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World Mental Health Statistics (2016)

Most of the estimates presented in this entry are produced by the Institute for Health Metrics and Evaluationand reported in their flagship Global Burden of Disease study.

Mental health and substance use disorders are still significantly under-reported. This is true across all countries, but particularly at lower incomes where data is scarcer, and there is less attention and treatment for mental health disorders.

Mental health disorders are complex and can take many forms. The underlying sources of the data presented in this entry apply specific definitions (which we describe in each relevant section), typically in accordance with WHO's International Classification of Diseases (ICD-10). This broad definition incorporates many forms, including depression, anxiety, bipolar, eating disorders and schizophrenia.

In many cases, we may therefore consider reported estimates to be an under-estimation of true prevalence and disease burden. It is also important to keep in mind that the uncertainty of the data on mental health is generally high so we should be cautious about interpreting changes over time and differences between countries. Even taking into account that mental health disorders are likely underreported, the data presented in this entry demonstrate that mental health disorders are common and have a high prevalence. Improving awareness, recognition, support and treatment for this range of disorders should therefore be an essential focus for global health.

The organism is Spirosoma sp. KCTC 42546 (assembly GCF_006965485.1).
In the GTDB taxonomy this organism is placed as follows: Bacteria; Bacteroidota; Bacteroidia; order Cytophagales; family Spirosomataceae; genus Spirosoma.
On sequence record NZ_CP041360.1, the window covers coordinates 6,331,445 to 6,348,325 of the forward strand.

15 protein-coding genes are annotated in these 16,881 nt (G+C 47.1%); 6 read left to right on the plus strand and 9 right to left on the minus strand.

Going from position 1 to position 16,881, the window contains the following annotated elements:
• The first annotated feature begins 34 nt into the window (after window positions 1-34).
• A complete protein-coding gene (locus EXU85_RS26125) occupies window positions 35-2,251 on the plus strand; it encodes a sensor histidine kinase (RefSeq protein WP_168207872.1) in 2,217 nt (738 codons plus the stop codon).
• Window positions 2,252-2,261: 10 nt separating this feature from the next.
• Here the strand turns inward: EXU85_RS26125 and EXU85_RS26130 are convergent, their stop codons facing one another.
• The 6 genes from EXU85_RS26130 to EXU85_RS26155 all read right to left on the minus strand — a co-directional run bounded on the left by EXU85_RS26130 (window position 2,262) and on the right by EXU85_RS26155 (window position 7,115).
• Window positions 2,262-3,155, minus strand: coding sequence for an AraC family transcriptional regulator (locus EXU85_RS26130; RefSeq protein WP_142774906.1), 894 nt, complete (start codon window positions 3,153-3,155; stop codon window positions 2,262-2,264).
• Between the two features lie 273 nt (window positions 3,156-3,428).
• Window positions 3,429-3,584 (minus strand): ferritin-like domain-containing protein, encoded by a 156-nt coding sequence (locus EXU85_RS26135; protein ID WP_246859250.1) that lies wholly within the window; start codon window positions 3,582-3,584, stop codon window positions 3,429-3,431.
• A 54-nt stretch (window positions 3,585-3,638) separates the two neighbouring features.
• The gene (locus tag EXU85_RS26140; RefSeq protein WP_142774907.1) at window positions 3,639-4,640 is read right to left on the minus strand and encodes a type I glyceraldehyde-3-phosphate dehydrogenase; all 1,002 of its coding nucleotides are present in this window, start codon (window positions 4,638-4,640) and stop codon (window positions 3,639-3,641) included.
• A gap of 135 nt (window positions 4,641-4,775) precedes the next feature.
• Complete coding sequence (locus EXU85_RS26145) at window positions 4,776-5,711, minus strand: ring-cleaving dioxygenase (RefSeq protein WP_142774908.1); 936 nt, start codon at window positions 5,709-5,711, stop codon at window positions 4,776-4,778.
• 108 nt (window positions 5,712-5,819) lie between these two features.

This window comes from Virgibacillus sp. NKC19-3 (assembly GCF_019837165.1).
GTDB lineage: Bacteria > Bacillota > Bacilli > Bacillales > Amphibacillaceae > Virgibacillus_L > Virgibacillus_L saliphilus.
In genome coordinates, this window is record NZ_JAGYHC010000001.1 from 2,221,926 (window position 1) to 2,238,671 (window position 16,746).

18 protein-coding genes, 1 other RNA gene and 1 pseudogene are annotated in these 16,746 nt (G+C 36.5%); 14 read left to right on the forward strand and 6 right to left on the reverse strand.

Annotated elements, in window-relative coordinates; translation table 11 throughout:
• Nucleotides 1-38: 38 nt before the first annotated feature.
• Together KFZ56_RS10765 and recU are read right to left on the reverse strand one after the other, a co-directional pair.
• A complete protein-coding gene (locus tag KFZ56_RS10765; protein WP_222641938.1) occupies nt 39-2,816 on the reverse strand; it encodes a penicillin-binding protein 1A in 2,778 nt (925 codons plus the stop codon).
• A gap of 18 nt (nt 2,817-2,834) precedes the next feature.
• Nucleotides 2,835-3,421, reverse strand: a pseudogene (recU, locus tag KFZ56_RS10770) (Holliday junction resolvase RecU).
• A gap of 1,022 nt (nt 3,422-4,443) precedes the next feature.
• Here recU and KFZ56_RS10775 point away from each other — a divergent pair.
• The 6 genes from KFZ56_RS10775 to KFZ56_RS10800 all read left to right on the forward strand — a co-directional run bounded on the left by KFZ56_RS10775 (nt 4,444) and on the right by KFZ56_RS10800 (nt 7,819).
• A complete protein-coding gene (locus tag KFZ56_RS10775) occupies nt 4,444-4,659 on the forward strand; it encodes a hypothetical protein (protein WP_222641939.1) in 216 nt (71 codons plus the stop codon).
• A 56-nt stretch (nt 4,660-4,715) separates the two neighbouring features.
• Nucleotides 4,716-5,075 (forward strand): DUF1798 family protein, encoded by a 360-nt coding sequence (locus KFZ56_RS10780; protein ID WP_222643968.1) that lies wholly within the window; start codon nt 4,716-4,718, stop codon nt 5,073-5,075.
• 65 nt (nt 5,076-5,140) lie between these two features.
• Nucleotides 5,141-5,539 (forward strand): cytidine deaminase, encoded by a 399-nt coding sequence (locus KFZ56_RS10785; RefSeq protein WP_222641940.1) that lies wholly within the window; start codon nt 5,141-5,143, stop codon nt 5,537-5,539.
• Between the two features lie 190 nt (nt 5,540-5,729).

DisorderShare of global population with disorder (2016)[difference across countries]Number of people with the disorder (2016)Share of males:females with disorder (2016)
Any mental or substance use disorder 15.5%


1.1 billion 16% males

15% females

Depression 4%


268 million 3% males

4.5% females

Anxiety disorders 4%


275 million 3% males

4.7% females

Bipolar disorder 0.6%


40 million 0.55% males

0.65% females

Eating disorders

(clinical anorexia & bulimia)



10.5 million 0.07% males

0.2% females

Schizophrenia 0.3%


21 million 0.29% males

0.28% females

Alcohol use disorder 1.4%


100 million 1.9% males

0.8% females

Drug use disorder (excluding alcohol) 0.9%


62 million 1.1% males

0.5% females


Mental health stats and substance abuse world stats

Prevalence of depressive disorders

The share of population with depression ranges mostly between 2% and 6% around the world today. Globally, older individuals (in the 70 years and older age bracket) have a higher risk of depression relative to other age groups.

In 2016, an estimated 268 million people in the world experienced depression. A breakdown of the number of people with depression can be seen here and a country by country view on a world map.

World depression stats

In all countries the median estimate for the prevalence of depression is higher for women than for men.

Prevalence of anxiety disorders

The prevalence of anxiety disorders across the world varies from 2.5 to 6.5 percent by country. Globally an estimated 275 million people experienced an anxiety disorder in 2016, making it the most prevalent mental health or neurodevelopmental disorder. Around 62 percent (170 million) were female, relative to 105 million males.

World anxiety disorder stats